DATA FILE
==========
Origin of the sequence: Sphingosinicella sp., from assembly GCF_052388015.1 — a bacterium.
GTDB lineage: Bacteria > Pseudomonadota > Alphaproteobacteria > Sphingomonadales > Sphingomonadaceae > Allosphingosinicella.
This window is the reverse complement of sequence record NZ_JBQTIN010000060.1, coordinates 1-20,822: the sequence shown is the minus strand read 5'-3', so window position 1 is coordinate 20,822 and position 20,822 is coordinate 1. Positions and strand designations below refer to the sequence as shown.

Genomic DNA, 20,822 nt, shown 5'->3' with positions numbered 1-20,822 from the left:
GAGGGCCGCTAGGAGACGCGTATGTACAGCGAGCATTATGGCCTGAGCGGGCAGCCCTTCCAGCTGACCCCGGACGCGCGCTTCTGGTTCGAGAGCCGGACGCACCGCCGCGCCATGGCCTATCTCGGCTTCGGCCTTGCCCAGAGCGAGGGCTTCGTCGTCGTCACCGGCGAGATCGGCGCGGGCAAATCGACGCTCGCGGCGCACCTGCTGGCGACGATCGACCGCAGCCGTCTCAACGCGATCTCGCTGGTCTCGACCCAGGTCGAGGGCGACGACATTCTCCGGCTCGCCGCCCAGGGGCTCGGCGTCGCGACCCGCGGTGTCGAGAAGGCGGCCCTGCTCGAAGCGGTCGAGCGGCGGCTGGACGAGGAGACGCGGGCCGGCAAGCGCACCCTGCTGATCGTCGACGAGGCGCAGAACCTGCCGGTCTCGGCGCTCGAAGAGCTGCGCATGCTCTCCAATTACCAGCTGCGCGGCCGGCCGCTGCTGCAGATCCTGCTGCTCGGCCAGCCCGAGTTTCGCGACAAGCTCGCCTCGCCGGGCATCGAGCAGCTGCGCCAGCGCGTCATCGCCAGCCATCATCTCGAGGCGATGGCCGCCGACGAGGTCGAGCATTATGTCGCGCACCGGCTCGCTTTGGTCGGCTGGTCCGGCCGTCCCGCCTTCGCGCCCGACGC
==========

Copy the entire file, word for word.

Origin of the sequence: Sphingosinicella sp., from assembly GCF_052388015.1 — a bacterium.
GTDB lineage: Bacteria > Pseudomonadota > Alphaproteobacteria > Sphingomonadales > Sphingomonadaceae > Allosphingosinicella.
This window is the reverse complement of sequence record NZ_JBQTIN010000060.1, coordinates 1-20,822: the sequence shown is the minus strand read 5'-3', so window position 1 is coordinate 20,822 and position 20,822 is coordinate 1. Positions and strand designations below refer to the sequence as shown.

Genomic DNA, 20,822 nt, shown 5'->3' with positions numbered 1-20,822 from the left:
GAGGGCCGCTAGGAGACGCGTATGTACAGCGAGCATTATGGCCTGAGCGGGCAGCCCTTCCAGCTGACCCCGGACGCGCGCTTCTGGTTCGAGAGCCGGACGCACCGCCGCGCCATGGCCTATCTCGGCTTCGGCCTTGCCCAGAGCGAGGGCTTCGTCGTCGTCACCGGCGAGATCGGCGCGGGCAAATCGACGCTCGCGGCGCACCTGCTGGCGACGATCGACCGCAGCCGTCTCAACGCGATCTCGCTGGTCTCGACCCAGGTCGAGGGCGACGACATTCTCCGGCTCGCCGCCCAGGGGCTCGGCGTCGCGACCCGCGGTGTCGAGAAGGCGGCCCTGCTCGAAGCGGTCGAGCGGCGGCTGGACGAGGAGACGCGGGCCGGCAAGCGCACCCTGCTGATCGTCGACGAGGCGCAGAACCTGCCGGTCTCGGCGCTCGAAGAGCTGCGCATGCTCTCCAATTACCAGCTGCGCGGCCGGCCGCTGCTGCAGATCCTGCTGCTCGGCCAGCCCGAGTTTCGCGACAAGCTCGCCTCGCCGGGCATCGAGCAGCTGCGCCAGCGCGTCATCGCCAGCCATCATCTCGAGGCGATGGCCGCCGACGAGGTCGAGCATTATGTCGCGCACCGGCTCGCTTTGGTCGGCTGGTCCGGCCGTCCCGCCTTCGCGCCCGACGC